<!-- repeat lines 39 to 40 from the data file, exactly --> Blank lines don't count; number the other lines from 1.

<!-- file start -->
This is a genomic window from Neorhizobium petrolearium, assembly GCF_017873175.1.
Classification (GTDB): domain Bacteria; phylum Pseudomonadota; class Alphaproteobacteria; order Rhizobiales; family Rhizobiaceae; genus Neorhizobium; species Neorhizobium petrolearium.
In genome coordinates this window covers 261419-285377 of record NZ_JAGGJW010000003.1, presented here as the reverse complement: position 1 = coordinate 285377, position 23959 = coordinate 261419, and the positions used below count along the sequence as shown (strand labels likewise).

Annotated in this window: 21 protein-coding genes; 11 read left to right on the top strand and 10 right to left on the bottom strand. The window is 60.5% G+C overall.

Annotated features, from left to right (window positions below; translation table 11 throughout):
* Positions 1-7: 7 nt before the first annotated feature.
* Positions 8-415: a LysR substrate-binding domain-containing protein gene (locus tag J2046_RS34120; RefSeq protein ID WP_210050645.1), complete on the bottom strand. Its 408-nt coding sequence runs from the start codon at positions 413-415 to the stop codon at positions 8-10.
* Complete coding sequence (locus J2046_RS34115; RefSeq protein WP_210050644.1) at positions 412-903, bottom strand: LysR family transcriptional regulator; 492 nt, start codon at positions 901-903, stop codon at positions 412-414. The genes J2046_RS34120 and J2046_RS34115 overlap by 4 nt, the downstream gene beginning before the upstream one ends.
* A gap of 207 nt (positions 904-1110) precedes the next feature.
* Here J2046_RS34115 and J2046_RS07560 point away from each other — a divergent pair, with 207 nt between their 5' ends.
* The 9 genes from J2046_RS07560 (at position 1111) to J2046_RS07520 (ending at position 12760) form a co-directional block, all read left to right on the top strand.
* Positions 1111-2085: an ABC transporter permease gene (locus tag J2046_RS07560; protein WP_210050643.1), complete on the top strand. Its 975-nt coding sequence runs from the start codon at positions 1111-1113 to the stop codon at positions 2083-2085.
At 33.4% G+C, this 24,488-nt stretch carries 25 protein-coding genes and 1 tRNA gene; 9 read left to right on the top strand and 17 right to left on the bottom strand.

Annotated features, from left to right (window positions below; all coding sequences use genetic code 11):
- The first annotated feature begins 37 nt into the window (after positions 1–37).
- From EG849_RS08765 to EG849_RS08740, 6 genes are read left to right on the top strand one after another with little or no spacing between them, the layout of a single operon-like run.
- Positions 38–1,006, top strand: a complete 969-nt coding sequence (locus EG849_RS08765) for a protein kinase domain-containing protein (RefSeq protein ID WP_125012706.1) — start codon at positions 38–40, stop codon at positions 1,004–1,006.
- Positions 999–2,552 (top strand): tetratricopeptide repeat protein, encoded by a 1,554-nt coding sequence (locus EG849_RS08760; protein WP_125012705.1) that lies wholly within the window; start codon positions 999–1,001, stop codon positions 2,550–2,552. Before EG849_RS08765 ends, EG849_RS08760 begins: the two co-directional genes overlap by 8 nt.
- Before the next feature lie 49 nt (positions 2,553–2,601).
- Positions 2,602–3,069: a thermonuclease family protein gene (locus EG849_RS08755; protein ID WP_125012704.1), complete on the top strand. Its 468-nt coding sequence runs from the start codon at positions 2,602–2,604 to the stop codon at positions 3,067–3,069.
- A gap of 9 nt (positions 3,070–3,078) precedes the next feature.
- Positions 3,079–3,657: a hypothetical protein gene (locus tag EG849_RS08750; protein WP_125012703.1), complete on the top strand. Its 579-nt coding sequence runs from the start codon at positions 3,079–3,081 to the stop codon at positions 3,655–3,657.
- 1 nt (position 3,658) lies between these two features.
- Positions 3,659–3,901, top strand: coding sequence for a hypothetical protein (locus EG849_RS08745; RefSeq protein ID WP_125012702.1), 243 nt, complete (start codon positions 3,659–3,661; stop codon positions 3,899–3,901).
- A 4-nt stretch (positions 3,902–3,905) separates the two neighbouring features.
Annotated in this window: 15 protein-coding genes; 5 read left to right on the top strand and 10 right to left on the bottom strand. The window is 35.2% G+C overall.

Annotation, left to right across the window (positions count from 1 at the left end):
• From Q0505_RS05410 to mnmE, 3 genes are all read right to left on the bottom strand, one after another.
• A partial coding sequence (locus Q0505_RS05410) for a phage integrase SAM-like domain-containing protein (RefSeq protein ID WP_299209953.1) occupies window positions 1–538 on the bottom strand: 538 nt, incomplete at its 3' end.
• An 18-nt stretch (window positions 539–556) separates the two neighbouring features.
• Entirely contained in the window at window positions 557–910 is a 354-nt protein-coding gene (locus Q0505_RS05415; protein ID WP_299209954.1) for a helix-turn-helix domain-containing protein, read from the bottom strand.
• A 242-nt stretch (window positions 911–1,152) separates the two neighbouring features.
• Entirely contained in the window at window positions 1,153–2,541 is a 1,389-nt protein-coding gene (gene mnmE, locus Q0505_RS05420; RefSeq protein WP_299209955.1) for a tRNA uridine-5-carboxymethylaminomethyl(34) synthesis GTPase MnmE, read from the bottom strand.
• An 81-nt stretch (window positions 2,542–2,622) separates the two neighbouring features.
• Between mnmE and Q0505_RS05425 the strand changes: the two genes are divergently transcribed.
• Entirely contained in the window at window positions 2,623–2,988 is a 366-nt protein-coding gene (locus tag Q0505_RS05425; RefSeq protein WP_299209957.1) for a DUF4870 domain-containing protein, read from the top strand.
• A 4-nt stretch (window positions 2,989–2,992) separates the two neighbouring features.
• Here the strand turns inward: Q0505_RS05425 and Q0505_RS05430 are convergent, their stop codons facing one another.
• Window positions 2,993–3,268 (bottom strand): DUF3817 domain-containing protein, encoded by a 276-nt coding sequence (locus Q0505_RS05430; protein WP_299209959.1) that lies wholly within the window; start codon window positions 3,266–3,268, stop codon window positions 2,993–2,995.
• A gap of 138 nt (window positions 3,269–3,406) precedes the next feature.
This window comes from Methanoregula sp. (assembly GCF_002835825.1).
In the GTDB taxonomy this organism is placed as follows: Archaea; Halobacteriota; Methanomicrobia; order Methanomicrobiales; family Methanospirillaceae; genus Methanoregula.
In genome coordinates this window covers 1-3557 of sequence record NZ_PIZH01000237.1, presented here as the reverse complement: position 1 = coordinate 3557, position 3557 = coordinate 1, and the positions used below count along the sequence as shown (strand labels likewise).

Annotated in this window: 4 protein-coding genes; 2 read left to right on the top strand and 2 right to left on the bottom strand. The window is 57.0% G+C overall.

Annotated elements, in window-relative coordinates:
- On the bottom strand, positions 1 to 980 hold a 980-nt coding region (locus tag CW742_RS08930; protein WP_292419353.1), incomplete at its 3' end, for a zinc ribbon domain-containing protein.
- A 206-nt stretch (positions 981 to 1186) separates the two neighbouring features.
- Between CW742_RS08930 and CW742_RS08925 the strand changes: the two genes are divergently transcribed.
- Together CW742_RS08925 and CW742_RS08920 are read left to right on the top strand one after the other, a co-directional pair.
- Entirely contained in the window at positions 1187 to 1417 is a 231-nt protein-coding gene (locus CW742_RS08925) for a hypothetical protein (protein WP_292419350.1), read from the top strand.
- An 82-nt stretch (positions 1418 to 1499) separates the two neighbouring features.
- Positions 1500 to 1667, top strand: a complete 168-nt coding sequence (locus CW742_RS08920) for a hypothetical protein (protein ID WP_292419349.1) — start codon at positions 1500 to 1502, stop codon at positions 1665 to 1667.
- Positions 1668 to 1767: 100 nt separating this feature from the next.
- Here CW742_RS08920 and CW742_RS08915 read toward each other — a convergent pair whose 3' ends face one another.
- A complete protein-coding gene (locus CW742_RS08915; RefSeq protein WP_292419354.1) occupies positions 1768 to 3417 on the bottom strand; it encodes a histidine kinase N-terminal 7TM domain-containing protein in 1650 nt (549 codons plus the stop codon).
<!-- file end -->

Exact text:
• Window positions 2,993–3,268 (bottom strand): DUF3817 domain-containing protein, encoded by a 276-nt coding sequence (locus Q0505_RS05430; protein WP_299209959.1) that lies wholly within the window; start codon window positions 3,266–3,268, stop codon window positions 2,993–2,995.
• A gap of 138 nt (window positions 3,269–3,406) precedes the next feature.